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  • Comparing Costs to Revenue for Local Governments

    Comparing Costs to Revenue for Local Governments

    Home building generates local economic impacts such as income and jobs for local residents, and revenue for local governments. It also typically imposes costs on local governments—such as the costs of providing primary and secondary education, police and fire protection, and water and sewer service. Not only do these services require annual expenditures for items such as teacher salaries, they typically also require capital investment in buildings, other structures, and equipment that local governments own and maintain.
    This report presents estimates of the metro area impacts of building 100 single-family homes in Knox County, Tennessee. The local economic benefits generated by this level of home construction activity are reported in a separate NAHB document. This report presents estimates of the costs—including current and capital expenses—that new homes impose on jurisdictions in the area and compares those costs to the revenue generated. The results are intended to answer the question of whether or not, from the standpoint of local governments in the area, residential development pays for itself.

    The comprehensive nature of the NAHB model requires a local area large enough to include the labor and housing market in which the homes are built. The local benefits captured by the model, including revenue generated for local governments, include the ripple impacts of spending and taxes paid by construction workers and new residents, which occur in an economic market area. For a valid comparison, costs should be calculated for the same area.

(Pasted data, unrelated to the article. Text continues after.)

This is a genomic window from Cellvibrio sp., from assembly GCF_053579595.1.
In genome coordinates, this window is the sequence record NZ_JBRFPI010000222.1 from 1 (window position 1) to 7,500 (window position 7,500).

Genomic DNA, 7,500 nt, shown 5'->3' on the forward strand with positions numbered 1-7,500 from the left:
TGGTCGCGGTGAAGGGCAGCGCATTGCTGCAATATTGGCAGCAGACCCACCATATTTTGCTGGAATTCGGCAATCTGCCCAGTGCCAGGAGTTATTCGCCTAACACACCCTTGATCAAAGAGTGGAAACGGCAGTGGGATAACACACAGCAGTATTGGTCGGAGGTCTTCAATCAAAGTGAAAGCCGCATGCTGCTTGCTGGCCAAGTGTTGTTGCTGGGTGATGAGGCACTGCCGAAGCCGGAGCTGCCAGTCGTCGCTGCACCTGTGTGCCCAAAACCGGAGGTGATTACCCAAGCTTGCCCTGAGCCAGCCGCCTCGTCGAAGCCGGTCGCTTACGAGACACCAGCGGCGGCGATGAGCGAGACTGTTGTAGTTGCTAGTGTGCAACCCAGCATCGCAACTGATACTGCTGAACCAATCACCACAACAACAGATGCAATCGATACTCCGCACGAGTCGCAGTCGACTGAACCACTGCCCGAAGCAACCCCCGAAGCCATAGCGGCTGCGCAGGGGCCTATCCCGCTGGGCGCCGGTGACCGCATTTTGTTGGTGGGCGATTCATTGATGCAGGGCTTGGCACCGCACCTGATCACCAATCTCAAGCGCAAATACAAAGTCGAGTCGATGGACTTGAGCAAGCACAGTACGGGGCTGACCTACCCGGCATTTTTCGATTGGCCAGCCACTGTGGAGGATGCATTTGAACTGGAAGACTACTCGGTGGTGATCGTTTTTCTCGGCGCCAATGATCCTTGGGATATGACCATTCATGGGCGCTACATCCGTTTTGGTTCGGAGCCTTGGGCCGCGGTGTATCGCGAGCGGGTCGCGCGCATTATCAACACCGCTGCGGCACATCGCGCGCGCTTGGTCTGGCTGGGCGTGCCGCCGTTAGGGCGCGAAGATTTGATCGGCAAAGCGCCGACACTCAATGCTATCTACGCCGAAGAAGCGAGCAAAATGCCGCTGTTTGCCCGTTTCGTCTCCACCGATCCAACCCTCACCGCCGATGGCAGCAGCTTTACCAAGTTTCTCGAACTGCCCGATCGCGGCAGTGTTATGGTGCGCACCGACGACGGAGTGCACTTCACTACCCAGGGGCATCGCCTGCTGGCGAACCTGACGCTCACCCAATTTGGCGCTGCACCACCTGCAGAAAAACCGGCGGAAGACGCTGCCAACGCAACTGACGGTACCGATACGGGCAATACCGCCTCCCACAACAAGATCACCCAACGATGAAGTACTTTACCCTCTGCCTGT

A local labor and housing market generally corresponds to a Metropolitan Statistical Area (MSA) as defined by the U.S. Office of Management and Budget (OMB). Based on local commuting patterns, OMB has identified the Knoxville MSA as a metro area consisting of eight counties (Anderson, Blount, Campbell, Knox, Loudon, Morgan, Roane, and Union) in the State of Tennessee. In this report, wherever the term local is used, it refers to the entire, eight-county metro area.
    Costs Compared to Revenue
    This section summarizes the cost-revenue comparisons. The relevant assumptions about the single-family homes built (including their average price, property tax payments, and construction-related fees incurred) are described in the NAHB report, The Metro Area Impact of Home Building in Knox County, Tennessee: Income, Jobs and Taxes Generated.
    In the first year, the 100 single-family homes built in Knox County result in an estimated:
    $4.2 million in tax and other revenue for local governments,
    $290,000 in current expenditures by local government to provide public services to the net new households at current levels, and
    $3.9 million in capital investment for new structures and equipment undertaken by local governments.
    The analysis assumes that local governments finance the capital investment by borrowing at the current municipal bond rate of 3.76 percent.
    In a typical year after the first, the 100 single-family homes result in:
    $1.3 million in tax and other revenue for local governments, and
    $580,000 in local government expenditures needed to continue providing services at current levels.
    The difference between government revenue and current expenditures is defined as an “operating surplus.” In this, case the operating surplus generated during the first year is large enough to service and pay off all debt incurred by investing in structures and equipment at the beginning of the first year by the end of the first year. After that, future operating surpluses will be available to finance other projects or reduce taxes. After 15 years, the homes will generate a cumulative $21.8 million in revenue compared to $10.5 million in costs, including annual current expenses, capital investment, and interest on debt.
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